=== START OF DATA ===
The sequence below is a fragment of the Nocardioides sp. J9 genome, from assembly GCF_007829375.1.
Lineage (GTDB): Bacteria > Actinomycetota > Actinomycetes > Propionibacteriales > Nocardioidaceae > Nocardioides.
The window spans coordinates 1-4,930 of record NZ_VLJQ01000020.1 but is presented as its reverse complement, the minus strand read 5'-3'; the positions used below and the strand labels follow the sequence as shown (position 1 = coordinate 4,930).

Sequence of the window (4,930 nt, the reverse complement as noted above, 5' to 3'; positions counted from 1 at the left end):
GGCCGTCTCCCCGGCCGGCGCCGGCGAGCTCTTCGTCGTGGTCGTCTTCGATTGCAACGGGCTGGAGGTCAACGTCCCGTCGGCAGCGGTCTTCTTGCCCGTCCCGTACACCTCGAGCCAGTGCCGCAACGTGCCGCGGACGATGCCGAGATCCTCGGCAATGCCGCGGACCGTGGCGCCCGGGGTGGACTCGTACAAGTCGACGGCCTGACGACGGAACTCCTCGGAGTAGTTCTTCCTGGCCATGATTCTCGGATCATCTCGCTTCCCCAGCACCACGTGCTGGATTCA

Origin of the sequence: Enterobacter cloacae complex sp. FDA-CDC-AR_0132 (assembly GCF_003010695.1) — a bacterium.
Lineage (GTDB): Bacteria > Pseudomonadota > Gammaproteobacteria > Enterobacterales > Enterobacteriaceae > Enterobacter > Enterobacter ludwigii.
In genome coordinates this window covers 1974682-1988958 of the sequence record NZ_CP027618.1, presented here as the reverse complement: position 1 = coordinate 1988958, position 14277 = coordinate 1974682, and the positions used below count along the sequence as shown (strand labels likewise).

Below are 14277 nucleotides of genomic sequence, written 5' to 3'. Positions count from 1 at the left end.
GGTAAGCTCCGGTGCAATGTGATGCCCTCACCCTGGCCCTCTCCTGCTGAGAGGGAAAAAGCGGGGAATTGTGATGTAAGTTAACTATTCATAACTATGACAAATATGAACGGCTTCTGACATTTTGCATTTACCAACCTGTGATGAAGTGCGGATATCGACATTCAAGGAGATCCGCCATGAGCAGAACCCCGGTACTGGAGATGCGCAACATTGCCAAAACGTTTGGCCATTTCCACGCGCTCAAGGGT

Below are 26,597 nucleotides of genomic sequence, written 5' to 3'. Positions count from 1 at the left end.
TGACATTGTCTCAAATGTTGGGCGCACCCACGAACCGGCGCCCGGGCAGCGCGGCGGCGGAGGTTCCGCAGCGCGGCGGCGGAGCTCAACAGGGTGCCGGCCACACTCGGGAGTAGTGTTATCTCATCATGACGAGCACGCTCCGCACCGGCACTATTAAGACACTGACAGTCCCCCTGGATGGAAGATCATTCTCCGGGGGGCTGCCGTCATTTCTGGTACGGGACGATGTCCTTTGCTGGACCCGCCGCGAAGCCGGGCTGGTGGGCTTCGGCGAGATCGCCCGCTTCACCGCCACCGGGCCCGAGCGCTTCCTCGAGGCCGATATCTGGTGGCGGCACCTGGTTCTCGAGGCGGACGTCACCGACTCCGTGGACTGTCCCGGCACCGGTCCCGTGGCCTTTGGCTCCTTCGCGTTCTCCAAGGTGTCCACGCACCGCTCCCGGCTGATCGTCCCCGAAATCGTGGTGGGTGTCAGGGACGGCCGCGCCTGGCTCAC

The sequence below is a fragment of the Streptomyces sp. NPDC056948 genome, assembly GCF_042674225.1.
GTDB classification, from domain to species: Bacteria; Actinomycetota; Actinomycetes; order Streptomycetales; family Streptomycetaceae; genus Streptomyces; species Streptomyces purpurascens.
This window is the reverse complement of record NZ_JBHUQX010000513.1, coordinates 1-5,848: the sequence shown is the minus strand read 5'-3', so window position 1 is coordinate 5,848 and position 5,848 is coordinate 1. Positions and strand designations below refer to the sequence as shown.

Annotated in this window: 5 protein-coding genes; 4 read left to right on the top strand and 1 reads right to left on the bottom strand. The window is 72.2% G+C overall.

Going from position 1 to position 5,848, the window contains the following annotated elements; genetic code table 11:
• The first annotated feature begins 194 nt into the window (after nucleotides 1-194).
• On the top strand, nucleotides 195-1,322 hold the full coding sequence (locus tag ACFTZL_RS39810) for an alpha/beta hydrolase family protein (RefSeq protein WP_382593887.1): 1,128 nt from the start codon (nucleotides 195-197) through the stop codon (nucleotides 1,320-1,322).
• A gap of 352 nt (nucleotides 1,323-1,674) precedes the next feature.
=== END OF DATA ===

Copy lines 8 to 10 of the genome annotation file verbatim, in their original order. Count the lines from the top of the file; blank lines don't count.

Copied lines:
In genome coordinates this window covers 1974682-1988958 of the sequence record NZ_CP027618.1, presented here as the reverse complement: position 1 = coordinate 1988958, position 14277 = coordinate 1974682, and the positions used below count along the sequence as shown (strand labels likewise).

Below are 14277 nucleotides of genomic sequence, written 5' to 3'. Positions count from 1 at the left end.
GGTAAGCTCCGGTGCAATGTGATGCCCTCACCCTGGCCCTCTCCTGCTGAGAGGGAAAAAGCGGGGAATTGTGATGTAAGTTAACTATTCATAACTATGACAAATATGAACGGCTTCTGACATTTTGCATTTACCAACCTGTGATGAAGTGCGGATATCGACATTCAAGGAGATCCGCCATGAGCAGAACCCCGGTACTGGAGATGCGCAACATTGCCAAAACGTTTGGCCATTTCCACGCGCTCAAGGGT